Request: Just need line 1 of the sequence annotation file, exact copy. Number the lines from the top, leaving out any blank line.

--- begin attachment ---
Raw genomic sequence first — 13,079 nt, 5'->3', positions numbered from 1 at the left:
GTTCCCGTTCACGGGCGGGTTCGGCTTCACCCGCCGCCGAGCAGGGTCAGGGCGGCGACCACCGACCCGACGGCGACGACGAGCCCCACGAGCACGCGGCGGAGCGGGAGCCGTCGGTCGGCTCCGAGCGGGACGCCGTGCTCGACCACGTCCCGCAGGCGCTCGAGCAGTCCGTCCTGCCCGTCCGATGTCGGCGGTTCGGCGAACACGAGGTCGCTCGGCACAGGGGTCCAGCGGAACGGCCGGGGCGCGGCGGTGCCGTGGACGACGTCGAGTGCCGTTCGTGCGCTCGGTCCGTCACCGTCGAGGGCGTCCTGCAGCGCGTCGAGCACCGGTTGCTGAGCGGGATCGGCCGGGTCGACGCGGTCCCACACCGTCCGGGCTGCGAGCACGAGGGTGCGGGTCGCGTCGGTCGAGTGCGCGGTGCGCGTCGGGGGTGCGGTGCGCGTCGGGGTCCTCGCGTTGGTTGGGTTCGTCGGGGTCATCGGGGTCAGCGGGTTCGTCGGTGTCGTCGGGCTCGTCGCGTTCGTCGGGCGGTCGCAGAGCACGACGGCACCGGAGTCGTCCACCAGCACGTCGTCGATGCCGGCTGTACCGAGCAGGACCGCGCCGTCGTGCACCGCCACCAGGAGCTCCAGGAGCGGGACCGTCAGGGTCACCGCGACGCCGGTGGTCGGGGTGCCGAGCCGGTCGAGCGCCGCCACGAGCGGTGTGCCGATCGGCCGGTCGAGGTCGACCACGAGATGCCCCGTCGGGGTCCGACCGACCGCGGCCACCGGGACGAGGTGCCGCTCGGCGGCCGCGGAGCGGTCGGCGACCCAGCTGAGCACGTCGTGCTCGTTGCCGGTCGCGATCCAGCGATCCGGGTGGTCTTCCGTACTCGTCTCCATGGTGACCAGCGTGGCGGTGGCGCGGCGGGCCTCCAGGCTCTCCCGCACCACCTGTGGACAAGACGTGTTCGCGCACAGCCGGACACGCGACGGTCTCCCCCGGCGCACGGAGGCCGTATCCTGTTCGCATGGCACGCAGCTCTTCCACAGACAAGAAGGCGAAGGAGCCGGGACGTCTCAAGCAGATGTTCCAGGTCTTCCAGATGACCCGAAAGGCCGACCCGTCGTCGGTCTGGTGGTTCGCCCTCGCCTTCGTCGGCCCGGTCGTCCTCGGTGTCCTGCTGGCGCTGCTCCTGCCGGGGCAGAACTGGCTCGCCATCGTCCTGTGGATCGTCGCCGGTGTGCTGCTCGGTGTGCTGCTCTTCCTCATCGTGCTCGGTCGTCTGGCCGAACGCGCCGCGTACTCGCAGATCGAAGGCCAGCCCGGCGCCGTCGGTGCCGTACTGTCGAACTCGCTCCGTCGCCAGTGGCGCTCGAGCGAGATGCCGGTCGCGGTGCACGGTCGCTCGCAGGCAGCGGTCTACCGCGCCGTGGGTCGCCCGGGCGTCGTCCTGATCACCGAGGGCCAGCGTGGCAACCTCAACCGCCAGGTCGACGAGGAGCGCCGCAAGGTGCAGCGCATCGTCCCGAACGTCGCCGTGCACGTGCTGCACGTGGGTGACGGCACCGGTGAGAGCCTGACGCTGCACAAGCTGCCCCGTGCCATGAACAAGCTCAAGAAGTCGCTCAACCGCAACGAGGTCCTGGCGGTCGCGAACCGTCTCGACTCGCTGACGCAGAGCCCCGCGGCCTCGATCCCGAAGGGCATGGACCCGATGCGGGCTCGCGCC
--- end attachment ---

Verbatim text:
Raw genomic sequence first — 13,079 nt, 5'->3', positions numbered from 1 at the left: